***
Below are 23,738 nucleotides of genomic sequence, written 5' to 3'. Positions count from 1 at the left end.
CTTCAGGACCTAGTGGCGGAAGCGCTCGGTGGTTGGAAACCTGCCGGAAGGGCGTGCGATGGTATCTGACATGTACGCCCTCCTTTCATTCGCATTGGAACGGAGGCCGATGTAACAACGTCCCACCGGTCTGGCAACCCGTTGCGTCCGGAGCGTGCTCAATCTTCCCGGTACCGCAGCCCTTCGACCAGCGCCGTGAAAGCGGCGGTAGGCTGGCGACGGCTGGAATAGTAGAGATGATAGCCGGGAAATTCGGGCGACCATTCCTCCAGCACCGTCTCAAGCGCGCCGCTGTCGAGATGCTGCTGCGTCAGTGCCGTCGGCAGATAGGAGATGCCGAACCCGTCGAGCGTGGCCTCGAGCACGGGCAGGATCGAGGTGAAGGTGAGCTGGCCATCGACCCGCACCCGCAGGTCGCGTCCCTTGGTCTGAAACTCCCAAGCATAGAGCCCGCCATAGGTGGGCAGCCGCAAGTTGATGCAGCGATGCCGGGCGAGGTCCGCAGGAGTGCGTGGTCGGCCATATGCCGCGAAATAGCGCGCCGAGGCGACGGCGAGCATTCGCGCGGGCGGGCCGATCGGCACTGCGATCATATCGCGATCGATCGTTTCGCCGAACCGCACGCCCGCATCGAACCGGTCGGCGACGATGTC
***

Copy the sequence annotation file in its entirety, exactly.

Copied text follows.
Below are 23,738 nucleotides of genomic sequence, written 5' to 3'. Positions count from 1 at the left end.
CTTCAGGACCTAGTGGCGGAAGCGCTCGGTGGTTGGAAACCTGCCGGAAGGGCGTGCGATGGTATCTGACATGTACGCCCTCCTTTCATTCGCATTGGAACGGAGGCCGATGTAACAACGTCCCACCGGTCTGGCAACCCGTTGCGTCCGGAGCGTGCTCAATCTTCCCGGTACCGCAGCCCTTCGACCAGCGCCGTGAAAGCGGCGGTAGGCTGGCGACGGCTGGAATAGTAGAGATGATAGCCGGGAAATTCGGGCGACCATTCCTCCAGCACCGTCTCAAGCGCGCCGCTGTCGAGATGCTGCTGCGTCAGTGCCGTCGGCAGATAGGAGATGCCGAACCCGTCGAGCGTGGCCTCGAGCACGGGCAGGATCGAGGTGAAGGTGAGCTGGCCATCGACCCGCACCCGCAGGTCGCGTCCCTTGGTCTGAAACTCCCAAGCATAGAGCCCGCCATAGGTGGGCAGCCGCAAGTTGATGCAGCGATGCCGGGCGAGGTCCGCAGGAGTGCGTGGTCGGCCATATGCCGCGAAATAGCGCGCCGAGGCGACGGCGAGCATTCGCGCGGGCGGGCCGATCGGCACTGCGATCATATCGCGATCGATCGTTTCGCCGAACCGCACGCCCGCATCGAACCGGTCGGCGACGATGTC